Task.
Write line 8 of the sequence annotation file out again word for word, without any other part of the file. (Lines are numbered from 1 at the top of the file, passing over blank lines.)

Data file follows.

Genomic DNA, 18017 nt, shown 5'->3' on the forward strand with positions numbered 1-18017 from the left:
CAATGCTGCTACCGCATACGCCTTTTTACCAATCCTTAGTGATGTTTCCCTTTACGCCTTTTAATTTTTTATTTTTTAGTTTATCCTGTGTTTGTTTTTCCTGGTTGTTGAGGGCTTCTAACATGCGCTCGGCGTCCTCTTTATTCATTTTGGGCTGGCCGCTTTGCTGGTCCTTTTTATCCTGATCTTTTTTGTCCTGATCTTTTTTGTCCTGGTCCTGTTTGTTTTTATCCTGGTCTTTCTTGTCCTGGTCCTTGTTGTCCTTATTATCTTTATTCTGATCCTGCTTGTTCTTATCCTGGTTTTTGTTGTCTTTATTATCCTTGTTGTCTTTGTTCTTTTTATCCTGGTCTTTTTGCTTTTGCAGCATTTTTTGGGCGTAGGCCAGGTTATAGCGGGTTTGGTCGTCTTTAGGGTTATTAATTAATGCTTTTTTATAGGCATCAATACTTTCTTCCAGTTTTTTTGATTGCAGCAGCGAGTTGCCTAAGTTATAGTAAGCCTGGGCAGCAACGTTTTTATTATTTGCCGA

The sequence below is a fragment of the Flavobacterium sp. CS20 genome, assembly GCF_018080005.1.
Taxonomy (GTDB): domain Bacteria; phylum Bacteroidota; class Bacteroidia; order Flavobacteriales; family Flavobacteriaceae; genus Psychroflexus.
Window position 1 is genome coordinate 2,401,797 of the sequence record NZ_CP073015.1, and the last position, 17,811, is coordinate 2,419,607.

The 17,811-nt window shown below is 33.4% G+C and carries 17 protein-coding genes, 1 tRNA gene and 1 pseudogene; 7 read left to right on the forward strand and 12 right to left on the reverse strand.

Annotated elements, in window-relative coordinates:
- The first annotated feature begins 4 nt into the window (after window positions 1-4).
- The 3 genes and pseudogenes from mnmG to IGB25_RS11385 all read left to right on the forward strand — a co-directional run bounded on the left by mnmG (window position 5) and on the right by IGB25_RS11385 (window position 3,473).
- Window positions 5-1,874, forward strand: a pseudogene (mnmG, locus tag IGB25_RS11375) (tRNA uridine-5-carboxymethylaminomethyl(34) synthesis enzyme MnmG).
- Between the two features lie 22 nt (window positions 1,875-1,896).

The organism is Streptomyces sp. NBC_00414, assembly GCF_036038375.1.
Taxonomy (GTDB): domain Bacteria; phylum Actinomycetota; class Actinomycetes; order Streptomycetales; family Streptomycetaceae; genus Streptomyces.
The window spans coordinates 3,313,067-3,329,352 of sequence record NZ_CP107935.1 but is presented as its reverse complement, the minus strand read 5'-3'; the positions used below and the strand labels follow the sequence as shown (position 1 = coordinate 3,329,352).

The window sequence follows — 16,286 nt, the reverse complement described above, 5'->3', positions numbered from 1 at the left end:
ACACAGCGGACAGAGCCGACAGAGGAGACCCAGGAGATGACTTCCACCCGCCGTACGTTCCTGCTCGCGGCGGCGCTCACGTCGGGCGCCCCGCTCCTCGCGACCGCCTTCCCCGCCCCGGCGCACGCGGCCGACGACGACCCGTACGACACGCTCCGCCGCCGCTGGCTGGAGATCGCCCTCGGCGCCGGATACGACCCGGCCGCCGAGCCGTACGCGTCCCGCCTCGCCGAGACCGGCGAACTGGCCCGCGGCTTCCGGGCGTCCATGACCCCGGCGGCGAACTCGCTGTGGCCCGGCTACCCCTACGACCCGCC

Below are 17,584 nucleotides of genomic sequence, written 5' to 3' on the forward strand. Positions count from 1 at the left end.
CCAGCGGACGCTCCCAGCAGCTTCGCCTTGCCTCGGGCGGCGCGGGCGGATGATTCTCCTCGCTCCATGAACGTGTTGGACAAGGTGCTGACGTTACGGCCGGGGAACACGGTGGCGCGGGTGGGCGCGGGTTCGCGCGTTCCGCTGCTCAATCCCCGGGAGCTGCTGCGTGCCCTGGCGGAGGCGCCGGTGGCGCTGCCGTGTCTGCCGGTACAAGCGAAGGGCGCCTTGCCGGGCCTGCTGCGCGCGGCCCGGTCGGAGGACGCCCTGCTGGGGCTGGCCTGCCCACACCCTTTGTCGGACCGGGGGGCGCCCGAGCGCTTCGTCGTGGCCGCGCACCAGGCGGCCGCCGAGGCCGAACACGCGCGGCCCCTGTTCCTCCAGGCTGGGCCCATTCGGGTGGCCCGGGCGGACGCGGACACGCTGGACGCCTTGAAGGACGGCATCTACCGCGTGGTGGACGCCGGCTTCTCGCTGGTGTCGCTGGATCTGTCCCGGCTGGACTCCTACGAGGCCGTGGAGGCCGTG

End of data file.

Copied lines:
- The first annotated feature begins 4 nt into the window (after window positions 1-4).